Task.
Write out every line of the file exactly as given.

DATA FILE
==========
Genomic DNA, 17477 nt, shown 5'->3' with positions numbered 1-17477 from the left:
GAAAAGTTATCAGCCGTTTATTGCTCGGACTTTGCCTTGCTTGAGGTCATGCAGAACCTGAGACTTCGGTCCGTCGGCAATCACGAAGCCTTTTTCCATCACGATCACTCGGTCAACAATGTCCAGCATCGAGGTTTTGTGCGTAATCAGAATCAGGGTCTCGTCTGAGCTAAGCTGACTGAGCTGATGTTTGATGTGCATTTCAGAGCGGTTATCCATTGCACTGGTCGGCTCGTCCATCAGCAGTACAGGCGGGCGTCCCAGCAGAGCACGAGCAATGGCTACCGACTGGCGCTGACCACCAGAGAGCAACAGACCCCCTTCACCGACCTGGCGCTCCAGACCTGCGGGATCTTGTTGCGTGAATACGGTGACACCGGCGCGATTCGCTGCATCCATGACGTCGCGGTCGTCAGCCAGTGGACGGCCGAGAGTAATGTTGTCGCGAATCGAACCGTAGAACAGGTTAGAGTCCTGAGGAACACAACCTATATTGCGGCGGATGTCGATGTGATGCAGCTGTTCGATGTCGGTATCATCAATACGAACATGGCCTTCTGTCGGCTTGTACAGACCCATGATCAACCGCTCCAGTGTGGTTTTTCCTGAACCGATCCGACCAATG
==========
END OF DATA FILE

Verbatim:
Genomic DNA, 17477 nt, shown 5'->3' with positions numbered 1-17477 from the left:
GAAAAGTTATCAGCCGTTTATTGCTCGGACTTTGCCTTGCTTGAGGTCATGCAGAACCTGAGACTTCGGTCCGTCGGCAATCACGAAGCCTTTTTCCATCACGATCACTCGGTCAACAATGTCCAGCATCGAGGTTTTGTGCGTAATCAGAATCAGGGTCTCGTCTGAGCTAAGCTGACTGAGCTGATGTTTGATGTGCATTTCAGAGCGGTTATCCATTGCACTGGTCGGCTCGTCCATCAGCAGTACAGGCGGGCGTCCCAGCAGAGCACGAGCAATGGCTACCGACTGGCGCTGACCACCAGAGAGCAACAGACCCCCTTCACCGACCTGGCGCTCCAGACCTGCGGGATCTTGTTGCGTGAATACGGTGACACCGGCGCGATTCGCTGCATCCATGACGTCGCGGTCGTCAGCCAGTGGACGGCCGAGAGTAATGTTGTCGCGAATCGAACCGTAGAACAGGTTAGAGTCCTGAGGAACACAACCTATATTGCGGCGGATGTCGATGTGATGCAGCTGTTCGATGTCGGTATCATCAATACGAACATGGCCTTCTGTCGGCTTGTACAGACCCATGATCAACCGCTCCAGTGTGGTTTTTCCTGAACCGATCCGACCAATG